Ancient Monuments

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Esgair Naint Deserted Rural Settlement

A Scheduled Monument in Blaenrheidol, Ceredigion

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Latitude: 52.4057 / 52°24'20"N

Longitude: -3.8009 / 3°48'3"W

OS Eastings: 277583

OS Northings: 280154

OS Grid: SN775801

Mapcode National: GBR 94.PGT2

Mapcode Global: VH5BZ.2SGP

Entry Name: Esgair Naint Deserted Rural Settlement

Scheduled Date: 18 May 1999

Source: Cadw

Source ID: 3830

Cadw Legacy ID: CD180

Schedule Class: Domestic

Category: Platform house

Period: Post Medieval/Modern

County: Ceredigion

Community: Blaenrheidol

Traditional County: Cardiganshire


The deserted rural settlement at Esgair Naint comprises a large house platform (which is a levelled area of ground on which a house is built), with the foundations of a domestic dwelling upon it, probably the abandoned shepherd’s cottage referred to on a 1764 Estate map. Associated with this are two large agricultural enclosures and at least eight earthwork platforms of varying forms, including sub-circular, rectangular and linear. Some of these display evidence of internal stonework and were probably intended to support simple structures, either domestic dwellings constructed from perishable materials or ancillary buildings or animal shelters. Evidence would suggest a site which has had a long history of use and re-use, with the main dwelling probably representing the last phase of occupation, ending in the early 18th century. The platforms around the site could represent much earlier settlement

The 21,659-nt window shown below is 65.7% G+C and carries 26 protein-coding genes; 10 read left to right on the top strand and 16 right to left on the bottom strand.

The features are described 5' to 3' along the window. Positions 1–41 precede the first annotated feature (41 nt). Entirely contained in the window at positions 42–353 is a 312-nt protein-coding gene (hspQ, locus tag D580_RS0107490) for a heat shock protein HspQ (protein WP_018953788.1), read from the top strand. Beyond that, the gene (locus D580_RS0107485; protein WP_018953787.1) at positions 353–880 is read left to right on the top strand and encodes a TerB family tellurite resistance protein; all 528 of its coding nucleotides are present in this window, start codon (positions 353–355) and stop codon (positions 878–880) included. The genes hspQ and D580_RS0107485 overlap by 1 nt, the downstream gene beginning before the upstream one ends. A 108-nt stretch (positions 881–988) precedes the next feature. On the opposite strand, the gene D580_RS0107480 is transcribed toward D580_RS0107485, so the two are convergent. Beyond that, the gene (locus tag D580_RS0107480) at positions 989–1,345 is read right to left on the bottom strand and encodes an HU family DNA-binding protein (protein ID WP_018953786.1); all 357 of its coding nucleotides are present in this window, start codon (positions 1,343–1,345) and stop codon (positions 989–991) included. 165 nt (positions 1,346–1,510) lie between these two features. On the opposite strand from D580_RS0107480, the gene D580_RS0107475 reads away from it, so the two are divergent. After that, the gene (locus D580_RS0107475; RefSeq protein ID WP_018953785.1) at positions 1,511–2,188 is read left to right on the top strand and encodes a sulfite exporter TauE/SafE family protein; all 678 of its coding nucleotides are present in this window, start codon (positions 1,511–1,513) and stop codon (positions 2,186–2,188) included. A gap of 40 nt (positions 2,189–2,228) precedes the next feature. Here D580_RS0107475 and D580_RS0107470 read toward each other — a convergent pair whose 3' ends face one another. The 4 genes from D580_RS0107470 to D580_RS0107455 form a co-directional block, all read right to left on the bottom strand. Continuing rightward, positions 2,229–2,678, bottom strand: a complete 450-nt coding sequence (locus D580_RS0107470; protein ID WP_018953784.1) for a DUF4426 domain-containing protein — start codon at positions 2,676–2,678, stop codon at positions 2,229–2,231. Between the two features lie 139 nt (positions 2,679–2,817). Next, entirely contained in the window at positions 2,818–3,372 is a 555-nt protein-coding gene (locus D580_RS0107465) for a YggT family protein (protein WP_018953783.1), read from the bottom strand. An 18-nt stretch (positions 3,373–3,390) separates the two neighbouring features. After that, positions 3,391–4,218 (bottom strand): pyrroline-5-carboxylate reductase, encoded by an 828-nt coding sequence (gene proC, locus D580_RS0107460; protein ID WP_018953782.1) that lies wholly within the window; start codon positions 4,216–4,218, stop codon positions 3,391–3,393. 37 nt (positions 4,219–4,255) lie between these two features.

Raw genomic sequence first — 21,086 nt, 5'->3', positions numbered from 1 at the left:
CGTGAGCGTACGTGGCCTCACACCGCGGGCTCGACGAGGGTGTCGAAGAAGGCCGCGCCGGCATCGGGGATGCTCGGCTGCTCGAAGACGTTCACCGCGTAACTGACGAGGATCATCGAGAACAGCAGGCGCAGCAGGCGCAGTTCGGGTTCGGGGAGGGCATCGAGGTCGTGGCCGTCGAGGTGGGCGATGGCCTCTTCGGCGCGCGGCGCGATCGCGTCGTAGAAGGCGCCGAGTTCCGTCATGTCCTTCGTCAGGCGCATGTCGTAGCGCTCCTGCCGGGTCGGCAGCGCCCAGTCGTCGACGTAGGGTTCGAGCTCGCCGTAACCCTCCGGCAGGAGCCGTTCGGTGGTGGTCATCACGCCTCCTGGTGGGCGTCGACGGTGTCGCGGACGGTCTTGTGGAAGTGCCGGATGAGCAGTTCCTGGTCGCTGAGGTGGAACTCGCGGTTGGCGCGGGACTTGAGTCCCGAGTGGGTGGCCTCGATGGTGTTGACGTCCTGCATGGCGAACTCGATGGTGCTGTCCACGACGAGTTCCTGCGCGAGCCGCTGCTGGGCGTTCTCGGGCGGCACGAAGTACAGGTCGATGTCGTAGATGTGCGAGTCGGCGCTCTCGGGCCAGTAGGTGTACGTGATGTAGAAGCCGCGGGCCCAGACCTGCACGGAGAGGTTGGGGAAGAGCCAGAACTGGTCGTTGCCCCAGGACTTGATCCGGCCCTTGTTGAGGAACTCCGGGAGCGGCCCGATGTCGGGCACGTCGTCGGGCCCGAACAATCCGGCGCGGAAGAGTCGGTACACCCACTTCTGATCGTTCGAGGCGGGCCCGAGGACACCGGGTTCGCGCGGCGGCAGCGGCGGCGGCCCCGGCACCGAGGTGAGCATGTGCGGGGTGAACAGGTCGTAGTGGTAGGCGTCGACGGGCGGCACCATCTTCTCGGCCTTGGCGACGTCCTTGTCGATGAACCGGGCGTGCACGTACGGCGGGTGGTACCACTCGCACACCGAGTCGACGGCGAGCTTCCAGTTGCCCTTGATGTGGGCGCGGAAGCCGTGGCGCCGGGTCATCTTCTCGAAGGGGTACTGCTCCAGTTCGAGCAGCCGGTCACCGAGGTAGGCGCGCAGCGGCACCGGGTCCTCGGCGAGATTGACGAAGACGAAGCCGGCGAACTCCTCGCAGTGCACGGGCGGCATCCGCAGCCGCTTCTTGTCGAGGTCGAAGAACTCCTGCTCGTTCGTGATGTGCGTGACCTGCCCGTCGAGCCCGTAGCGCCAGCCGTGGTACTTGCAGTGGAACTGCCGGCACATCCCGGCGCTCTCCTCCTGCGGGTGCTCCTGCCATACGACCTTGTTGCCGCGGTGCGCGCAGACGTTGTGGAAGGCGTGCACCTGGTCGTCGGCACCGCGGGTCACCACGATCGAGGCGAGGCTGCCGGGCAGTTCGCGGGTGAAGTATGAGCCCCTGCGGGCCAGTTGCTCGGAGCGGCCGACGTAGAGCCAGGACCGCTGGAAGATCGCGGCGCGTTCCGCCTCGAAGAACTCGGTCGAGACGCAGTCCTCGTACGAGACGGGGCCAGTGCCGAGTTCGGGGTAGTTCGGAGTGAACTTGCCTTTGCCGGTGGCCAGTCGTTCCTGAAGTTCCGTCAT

The complex of structures at Naint has archaeological importance because of the variety of features present, the general lack of disturbance of the remains and their good visible state of preservation. The monument is of national importance for its potential to enhance our knowledge of settlement organisation. It retains significant archaeological potential, with a strong probability of the presence of associated archaeological features and deposits, including historic floor levels. The structure itself may be expected to contain archaeological information concerning chronology and building techniques. A platform house may be part of a larger cluster of monuments and their importance can be further enhanced by their group value.

The scheduled area comprises the remains described and areas around them within which related evidence may be expected to survive.

Source: Cadw

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